I understand now the people who find something so disturbing on their family tree that they drop genealogical research, forever.
In my 40 years of researching my (and clients') family histories, I have come across all manner of horrifying events: murder, suicide, incest, illegitimacy, divorce, abandonment, poverty, and all kinds of heartbreak. Nothing has phased me.
For the last 18 months I have been compiling my portfolio for certification as a genealogist. For my Kinship Determination Project, I chose to write about 3 generations of the Beem family. The final generation of this study was my grandfather's favorite uncle, John Myron Beem. He was born in Newaygo County, Michigan in 1877 and was appointed the probate judge in 1921. He was an outstanding member of the community: upright, honest, God-fearing, and in fact my father John Chase Reed was named for him.
The first stop on my research trip was the Grand Rapids library, where I asked (among other things) for any books they had on Newaygo County. Sure enough, there was the second volume. On page 10, in the very first chapter, was this photo:
After a couple of days of disbelief, I decided to find out more. I googled "Ku Klux Klan in Michigan," which led me to an article on Lansing Online that was even more horrifying: in 1992 a stash of KKK memorabilia robes, and a set of membership cards were found in an attic in Newaygo County; the librarian at the Clarke Historical Library, Central Michigan University, had bought the cards for their collection. That article also referenced a book about the KKK in Newaygo County, called Everyday Klansfolk: the KKK in 1920s Michigan. I found it on Amazon, and even though the Kindle edition was almost $15, I downloaded and started reading it. I searched for the name Beem, and was a little relieved when I didn't find it, but as I read my disquiet grew. When I read about all the prominent citizens of Fremont who were joining, including members of the board of education, the chief of police, the city clerk, the sheriff and his deputies, and the probate judge, my heart sank.
I had rearranged my trip so that I could visit the Clarke Historical Library and take a look at those membership cards. But that wouldn't come until the very end, and in the meantime, I kept reading. While I was visiting my cousins (saying nothing about my suspicions), walking along Lake Michigan, and eating dinner at the Cherry Hut, I kept reading. I learned that the KKK of the 1920s was very much about being "100% white Protestant American," and was (among other things) anti-Catholic, anti-Jew, and anti-immigrant. In addition, in small towns like Fremont, people seemed to join for the social gathering aspect of it, to be part of their community. I was outraged to read that a number of Fremont's ministers joined, and were enthusiastic about the Klan from the pulpit (including John Beem's minister of the Church of Christ, Rev. J. Booth), I was heartened to read that the only church in town to refuse their advances was St. Mark's Episcopal Church.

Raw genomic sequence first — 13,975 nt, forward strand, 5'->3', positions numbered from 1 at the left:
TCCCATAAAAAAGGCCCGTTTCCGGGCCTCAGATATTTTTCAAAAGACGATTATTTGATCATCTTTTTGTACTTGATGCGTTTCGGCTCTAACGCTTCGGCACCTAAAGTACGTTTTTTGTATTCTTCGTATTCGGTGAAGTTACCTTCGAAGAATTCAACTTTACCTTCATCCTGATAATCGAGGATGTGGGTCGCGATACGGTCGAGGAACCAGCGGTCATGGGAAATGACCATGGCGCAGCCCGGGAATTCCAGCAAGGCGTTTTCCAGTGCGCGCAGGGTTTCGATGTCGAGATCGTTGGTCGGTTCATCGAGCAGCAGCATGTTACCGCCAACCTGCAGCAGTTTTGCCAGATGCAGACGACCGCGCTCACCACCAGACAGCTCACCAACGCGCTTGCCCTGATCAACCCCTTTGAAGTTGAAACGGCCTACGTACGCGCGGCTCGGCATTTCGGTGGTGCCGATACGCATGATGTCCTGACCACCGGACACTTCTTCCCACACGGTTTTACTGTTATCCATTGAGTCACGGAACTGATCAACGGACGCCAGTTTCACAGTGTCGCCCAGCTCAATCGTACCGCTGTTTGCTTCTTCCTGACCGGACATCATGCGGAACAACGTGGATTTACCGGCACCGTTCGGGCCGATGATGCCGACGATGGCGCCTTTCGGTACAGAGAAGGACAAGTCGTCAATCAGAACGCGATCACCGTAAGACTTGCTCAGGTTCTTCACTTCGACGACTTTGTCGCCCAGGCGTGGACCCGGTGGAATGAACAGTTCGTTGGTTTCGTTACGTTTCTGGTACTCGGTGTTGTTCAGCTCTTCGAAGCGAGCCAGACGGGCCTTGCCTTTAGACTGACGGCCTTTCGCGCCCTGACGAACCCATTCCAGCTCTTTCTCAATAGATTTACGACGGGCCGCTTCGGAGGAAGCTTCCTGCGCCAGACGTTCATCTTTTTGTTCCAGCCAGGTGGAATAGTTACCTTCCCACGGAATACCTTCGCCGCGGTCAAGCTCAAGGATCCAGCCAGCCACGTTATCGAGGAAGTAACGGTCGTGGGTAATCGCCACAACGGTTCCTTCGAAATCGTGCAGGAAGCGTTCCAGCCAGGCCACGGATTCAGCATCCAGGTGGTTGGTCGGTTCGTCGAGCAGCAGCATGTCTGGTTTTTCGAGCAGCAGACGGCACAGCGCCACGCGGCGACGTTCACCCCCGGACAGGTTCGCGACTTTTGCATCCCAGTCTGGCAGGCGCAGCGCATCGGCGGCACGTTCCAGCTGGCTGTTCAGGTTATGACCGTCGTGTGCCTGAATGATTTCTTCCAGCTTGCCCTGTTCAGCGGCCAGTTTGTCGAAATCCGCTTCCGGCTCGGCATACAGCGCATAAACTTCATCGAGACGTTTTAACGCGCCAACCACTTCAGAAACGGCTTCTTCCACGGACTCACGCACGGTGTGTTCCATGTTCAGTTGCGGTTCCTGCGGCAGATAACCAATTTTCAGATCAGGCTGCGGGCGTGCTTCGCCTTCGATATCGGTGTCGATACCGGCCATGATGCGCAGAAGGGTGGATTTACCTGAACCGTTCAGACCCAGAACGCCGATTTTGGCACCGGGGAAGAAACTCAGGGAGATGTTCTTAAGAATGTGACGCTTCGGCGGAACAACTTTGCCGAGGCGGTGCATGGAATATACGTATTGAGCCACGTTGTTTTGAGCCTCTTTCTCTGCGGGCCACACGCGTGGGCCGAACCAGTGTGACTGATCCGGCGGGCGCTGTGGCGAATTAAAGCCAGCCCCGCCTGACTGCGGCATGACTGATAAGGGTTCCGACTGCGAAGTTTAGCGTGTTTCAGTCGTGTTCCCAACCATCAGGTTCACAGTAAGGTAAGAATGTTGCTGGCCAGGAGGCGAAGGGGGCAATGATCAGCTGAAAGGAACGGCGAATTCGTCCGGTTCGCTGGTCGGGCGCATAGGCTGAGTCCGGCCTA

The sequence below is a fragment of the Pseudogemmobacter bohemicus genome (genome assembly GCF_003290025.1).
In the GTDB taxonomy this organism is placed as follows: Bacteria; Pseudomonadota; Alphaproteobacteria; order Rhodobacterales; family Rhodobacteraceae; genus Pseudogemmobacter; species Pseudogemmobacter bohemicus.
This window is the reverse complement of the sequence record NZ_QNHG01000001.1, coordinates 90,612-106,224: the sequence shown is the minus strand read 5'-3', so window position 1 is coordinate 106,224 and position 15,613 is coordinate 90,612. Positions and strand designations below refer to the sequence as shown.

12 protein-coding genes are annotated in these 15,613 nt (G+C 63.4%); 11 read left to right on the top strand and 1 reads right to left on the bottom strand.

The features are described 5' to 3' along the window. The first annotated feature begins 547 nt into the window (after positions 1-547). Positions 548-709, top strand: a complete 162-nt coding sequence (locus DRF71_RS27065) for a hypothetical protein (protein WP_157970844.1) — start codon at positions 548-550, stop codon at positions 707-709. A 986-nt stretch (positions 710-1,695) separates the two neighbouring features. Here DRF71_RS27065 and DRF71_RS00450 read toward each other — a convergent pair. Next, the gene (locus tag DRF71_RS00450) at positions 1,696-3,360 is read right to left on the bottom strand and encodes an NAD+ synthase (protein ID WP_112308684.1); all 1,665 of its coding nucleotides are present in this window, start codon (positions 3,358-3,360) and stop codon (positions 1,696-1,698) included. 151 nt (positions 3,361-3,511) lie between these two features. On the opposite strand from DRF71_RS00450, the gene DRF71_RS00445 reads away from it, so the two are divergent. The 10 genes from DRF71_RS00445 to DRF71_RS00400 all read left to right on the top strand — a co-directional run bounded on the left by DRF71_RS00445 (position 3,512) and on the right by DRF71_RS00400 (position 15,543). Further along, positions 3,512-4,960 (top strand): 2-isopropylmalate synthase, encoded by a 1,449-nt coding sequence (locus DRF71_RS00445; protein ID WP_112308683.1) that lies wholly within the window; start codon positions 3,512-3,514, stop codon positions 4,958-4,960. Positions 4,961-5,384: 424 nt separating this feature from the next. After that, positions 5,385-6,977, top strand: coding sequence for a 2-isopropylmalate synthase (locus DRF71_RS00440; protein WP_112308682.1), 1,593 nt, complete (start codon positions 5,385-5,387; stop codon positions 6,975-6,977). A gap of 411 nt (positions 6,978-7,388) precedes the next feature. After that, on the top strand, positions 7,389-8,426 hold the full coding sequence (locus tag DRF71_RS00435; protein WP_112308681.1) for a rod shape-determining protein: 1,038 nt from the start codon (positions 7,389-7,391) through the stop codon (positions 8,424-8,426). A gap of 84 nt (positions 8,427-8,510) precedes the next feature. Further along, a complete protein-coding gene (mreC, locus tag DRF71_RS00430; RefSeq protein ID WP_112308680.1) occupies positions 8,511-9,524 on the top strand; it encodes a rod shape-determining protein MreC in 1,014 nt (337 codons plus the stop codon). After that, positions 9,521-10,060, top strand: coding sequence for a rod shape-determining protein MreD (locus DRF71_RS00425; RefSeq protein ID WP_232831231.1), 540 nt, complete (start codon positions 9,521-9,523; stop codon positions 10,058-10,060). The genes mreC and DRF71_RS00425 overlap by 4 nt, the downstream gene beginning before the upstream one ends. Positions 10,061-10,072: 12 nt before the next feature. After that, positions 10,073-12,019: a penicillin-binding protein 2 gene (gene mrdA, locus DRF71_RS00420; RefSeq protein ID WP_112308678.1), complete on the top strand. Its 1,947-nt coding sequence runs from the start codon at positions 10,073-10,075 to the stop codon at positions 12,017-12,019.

In addition to wanting to know how on earth the Klan could become so strong in Michigan during this time, I also wanted to understand why it eventually died out. So I got another book: One Hundred Percent American: The rebirth and decline of the Ku Klux Klan in the 1920s. This was another good look at the Klan, not just in Michigan, but nationwide.(Although when I read a quote about one woman in Indiana who enthused about how fun it was to burn a cross, "just a fun thing to do" my reaction visceral. How absolutely horrible.)
At the tail end of my trip, I finally reached the Clarke Historical Library on the campus of CMU - after some misdirection from my GPS, and driving cautiously through hordes of backpack-toting students. I went into the library, presented my ID and filled out the paperwork, and waiting for them to get the boxes. While I was waiting I made a list of other names (besides Beem) that I was looking for: Olney, Miller, Reed, Balcom - some of John Beem's extended family. By that time, I was 95% sure that my great-uncle John Myron Beem had indeed been a member.
As you can imagine, it took me some time to process and assimilate all this new information about my family. When I returned home to Washington, and started writing, I decided to take another look at John's membership card - and received another (smaller) bombshell. I saw that he had been recruited by P. Anderson, which rang a very faint bell in my mind. I went to Ancestry to look for P. Anderson in Newaygo County in 1920, and following the breadcrumbs, realized that John Beem had been recruited by his niece Marian Olney Anderson's husband Percy; they are both in my Legacy database. When I looked at Percy's Find A Grave entry, another bell rang, louder this time. Percy's brother was Ledford Anderson - the secretary-treasurer of the Newaygo County Klan, whose stash of KKK stuff had been discovered in his attic in 1992.
So now, almost a month after this discovery, I've accepted this as one part of my family history. In all of my background reading, I kept remembering Elizabeth Shown Mills' definition of "presentism": the interpretation of the past by present standards.In all of my background reading, the thought kept coming to me that these people were doing what they thought was right. They were doing the best they could with the information they had. And in the end, that's all any of us can do.